Nord Stream 2 to warm up Europe

The “ready” button has been pushed on the German island of Rugen. The pipes for laying down the Nord Stream 2 gas pipeline have been unloaded on the coast, the contract has been signed with Wasco Coatings Europe BV for their ballast coating, storage and logistics, and the first phase of construction is even underway. According to industry experts, this project is set to change the whole pattern of commercial relations that have evolved in Europe over the past decades, primarily in the energy sector. And it seems there will be no way back from here, despite the continuing debate and controversy around Nord Stream 2. Will the expected changes in the energy sector and economics be good for Europe? Or not so good after all? These questions are being asked at all levels of national and global institutions. Political agendas inevitably play their role too, often at the expense of practical economics. Poland is one of the most committed critics of Nord Stream 2. Poland’s foreign affairs minister Witold Vaschikovsky said that NS2 is a political, not an economics-driven project threatening Ukraine and Slovakia and undermining their transit potential. In response, Warsaw’s opponents point out that apart from Gazprom, which can in all fairness be called politically biased (what else can we expect from a government-run corporation?), the project also includes Western Europe’s biggest gas companies. Private businesses around the world have to do their best to minimize spending, avoid go-between agents and cut transit costs. For this reason, conversations about a political conspiracy against Ukraine sound ridiculous to many serious industry experts. Nevertheless, one of the EU’s energy commissioners Marosh Shefchovic said that Nord Stream 2 would erode the energy security of Eastern Europe. Responding to this statement, Professor Andreas Goldthau of the Central European University, one of the most respected authorities on energy and resources, encouraged the European Commission to make up its mind about whether it was going to play a political role or act as a market supervisory authority. The position of the EU’s energy commissioners (Shefchovich and Miguel Areas Kanete) was severely weakened by the findings of the London-based European Centre of Energy and Resource Security (Eucers). Its analytical reports state without ambiguity that Nord Stream 2 would be useful for Europe. UK analysts also have the support of their colleagues at the International Relations Institute in Oslo who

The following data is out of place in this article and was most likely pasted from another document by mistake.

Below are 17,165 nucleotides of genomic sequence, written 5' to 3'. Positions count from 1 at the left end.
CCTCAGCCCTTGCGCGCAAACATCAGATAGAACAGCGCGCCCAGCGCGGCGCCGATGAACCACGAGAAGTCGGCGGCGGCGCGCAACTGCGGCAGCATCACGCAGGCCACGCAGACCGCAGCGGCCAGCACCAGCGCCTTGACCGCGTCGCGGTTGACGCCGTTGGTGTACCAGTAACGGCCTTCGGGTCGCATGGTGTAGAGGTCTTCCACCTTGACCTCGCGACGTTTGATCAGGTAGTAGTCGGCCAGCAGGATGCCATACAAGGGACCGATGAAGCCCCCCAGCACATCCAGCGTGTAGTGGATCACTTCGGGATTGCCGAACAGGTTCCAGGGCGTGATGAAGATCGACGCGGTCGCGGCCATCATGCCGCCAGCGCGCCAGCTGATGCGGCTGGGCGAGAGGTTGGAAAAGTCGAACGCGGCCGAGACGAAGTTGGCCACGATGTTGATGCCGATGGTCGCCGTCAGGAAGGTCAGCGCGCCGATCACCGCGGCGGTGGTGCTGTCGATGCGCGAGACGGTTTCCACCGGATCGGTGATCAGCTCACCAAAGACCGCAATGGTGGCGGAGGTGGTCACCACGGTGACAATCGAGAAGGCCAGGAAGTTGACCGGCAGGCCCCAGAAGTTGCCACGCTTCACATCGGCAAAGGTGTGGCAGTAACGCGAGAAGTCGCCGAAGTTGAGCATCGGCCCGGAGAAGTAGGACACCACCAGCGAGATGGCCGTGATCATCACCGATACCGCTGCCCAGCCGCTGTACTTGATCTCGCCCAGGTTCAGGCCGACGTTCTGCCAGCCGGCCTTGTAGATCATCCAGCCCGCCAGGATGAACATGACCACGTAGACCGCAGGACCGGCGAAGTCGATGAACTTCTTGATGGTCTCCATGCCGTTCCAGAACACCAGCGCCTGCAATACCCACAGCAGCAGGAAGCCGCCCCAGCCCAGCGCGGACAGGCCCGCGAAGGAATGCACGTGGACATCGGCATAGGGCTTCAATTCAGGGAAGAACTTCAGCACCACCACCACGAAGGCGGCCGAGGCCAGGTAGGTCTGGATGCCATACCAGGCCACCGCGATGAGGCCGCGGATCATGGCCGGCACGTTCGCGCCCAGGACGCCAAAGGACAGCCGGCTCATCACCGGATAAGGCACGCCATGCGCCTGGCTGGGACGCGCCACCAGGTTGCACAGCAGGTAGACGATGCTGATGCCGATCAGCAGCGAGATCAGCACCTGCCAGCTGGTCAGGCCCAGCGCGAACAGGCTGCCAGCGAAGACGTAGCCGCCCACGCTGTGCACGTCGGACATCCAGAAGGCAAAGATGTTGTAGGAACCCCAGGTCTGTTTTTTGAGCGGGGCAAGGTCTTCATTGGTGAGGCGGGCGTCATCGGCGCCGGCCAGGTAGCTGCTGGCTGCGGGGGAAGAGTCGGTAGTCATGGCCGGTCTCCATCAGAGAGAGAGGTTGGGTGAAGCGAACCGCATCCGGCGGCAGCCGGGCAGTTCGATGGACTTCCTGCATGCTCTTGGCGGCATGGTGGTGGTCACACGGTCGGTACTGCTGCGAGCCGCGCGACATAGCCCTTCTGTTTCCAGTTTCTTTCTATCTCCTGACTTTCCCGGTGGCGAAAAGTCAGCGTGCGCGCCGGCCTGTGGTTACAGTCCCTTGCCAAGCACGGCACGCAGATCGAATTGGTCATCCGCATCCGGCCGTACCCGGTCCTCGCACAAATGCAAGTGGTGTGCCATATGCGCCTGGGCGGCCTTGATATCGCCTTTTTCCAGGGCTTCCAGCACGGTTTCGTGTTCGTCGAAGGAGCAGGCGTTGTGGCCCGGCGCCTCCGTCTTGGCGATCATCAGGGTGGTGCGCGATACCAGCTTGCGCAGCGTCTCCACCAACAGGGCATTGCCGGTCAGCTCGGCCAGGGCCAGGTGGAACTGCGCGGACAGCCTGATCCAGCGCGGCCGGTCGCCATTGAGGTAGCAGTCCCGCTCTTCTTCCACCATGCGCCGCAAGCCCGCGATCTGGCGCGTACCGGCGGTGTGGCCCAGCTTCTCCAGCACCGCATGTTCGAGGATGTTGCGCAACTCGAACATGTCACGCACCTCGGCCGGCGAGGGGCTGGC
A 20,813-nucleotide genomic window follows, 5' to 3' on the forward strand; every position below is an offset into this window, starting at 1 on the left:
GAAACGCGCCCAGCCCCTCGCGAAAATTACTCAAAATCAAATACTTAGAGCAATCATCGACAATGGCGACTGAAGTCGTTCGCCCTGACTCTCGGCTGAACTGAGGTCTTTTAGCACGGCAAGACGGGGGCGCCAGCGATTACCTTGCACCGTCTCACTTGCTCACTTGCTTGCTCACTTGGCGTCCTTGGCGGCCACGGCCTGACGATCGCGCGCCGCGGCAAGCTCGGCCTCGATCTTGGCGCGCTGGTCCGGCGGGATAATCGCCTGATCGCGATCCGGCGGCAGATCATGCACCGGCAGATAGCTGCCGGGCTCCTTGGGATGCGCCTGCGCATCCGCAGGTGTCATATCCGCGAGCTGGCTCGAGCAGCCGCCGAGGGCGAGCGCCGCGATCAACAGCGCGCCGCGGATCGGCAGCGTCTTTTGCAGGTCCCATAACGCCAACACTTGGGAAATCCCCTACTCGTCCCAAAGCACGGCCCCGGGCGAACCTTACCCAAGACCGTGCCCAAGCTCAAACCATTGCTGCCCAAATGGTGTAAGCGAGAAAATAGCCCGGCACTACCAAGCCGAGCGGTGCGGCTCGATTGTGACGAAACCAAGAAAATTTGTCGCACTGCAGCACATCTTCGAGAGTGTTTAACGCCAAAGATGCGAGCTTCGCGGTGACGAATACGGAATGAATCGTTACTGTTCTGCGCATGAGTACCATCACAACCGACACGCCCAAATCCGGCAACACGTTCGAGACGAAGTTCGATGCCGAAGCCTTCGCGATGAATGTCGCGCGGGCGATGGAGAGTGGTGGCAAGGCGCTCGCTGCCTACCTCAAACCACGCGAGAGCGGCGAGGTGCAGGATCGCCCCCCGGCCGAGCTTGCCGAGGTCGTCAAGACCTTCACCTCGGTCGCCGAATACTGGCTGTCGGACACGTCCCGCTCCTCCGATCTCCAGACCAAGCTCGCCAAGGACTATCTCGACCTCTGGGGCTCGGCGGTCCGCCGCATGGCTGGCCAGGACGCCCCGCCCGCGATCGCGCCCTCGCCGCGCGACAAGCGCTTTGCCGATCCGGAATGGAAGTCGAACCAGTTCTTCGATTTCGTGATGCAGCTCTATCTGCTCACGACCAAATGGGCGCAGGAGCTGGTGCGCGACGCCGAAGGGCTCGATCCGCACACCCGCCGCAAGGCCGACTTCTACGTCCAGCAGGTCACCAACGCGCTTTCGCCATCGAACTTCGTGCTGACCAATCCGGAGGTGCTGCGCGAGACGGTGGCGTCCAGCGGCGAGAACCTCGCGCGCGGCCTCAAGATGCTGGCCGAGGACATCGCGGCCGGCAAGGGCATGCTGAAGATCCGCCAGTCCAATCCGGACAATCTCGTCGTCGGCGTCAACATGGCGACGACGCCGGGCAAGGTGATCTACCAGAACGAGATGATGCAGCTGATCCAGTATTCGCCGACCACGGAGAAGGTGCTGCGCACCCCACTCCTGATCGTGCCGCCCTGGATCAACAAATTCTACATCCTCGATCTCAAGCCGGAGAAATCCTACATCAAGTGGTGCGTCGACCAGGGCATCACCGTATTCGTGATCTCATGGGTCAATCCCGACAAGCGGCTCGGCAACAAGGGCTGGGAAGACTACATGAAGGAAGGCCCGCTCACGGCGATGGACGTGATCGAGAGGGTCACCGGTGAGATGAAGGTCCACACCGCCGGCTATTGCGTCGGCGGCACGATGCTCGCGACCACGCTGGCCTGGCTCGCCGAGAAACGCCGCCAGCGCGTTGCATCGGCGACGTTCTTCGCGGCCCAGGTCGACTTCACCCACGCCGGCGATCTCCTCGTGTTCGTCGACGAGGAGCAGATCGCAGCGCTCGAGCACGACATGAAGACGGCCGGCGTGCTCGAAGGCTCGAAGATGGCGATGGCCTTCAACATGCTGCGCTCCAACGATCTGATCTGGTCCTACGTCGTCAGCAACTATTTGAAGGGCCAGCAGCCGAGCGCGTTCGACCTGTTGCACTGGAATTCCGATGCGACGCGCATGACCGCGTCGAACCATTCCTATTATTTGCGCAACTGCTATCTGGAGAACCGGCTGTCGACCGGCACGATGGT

acknowledge that the second phase of Nord Stream has the potential to establish a secure source of cheap gas supplies for the EU market and that therefore this project makes good economic sense. The analysts note that the new pipeline system will enhance the position of such EU transit hubs as the Central Europe Gas Hub (CEGH) in Austria and Gaspool (GPC) and Net Connect Germany (NCG) in Germany whose role and scale in the energy sector of the EU economy is comparable to TTF in the Netherlands and NBP in the UK, which today account for 90% of European gas trading. The ever-strengthening links between EU energy hubs and the availability of readily marketable gas will enable Gaspool and CEGH to set gas prices for most Eastern European markets including Poland, Slovakia, Slovenia, the Czech Republic, Hungary, and possibly for Southeastern Europe subject to a “corridor” between Greece and Austria. Apart from seeing the immediate benefits, EU businessmen are quite capable of looking several steps ahead and most of them consider Nord Stream 2 as a purely commercial project. The energy community is confident that Europe needs NS2 to pump gas that was originally intended to arrive in the EU through South Stream. Another important benefit stems from the fact that the EU energy market is much less fragmented now. Looking forward, implementing projects of common interest may eliminate gas supply issues altogether since all the gas crossing the EU border will be considered European. This means that gas can be shipped from Germany to Ukraine without any concerns about potential interference from the Kremlin or Gazprom. So given that the European Commission has failed to find any legal basis whatsoever for preventing the project from going ahead, it looks like Europe is about to get quite a bit warmer.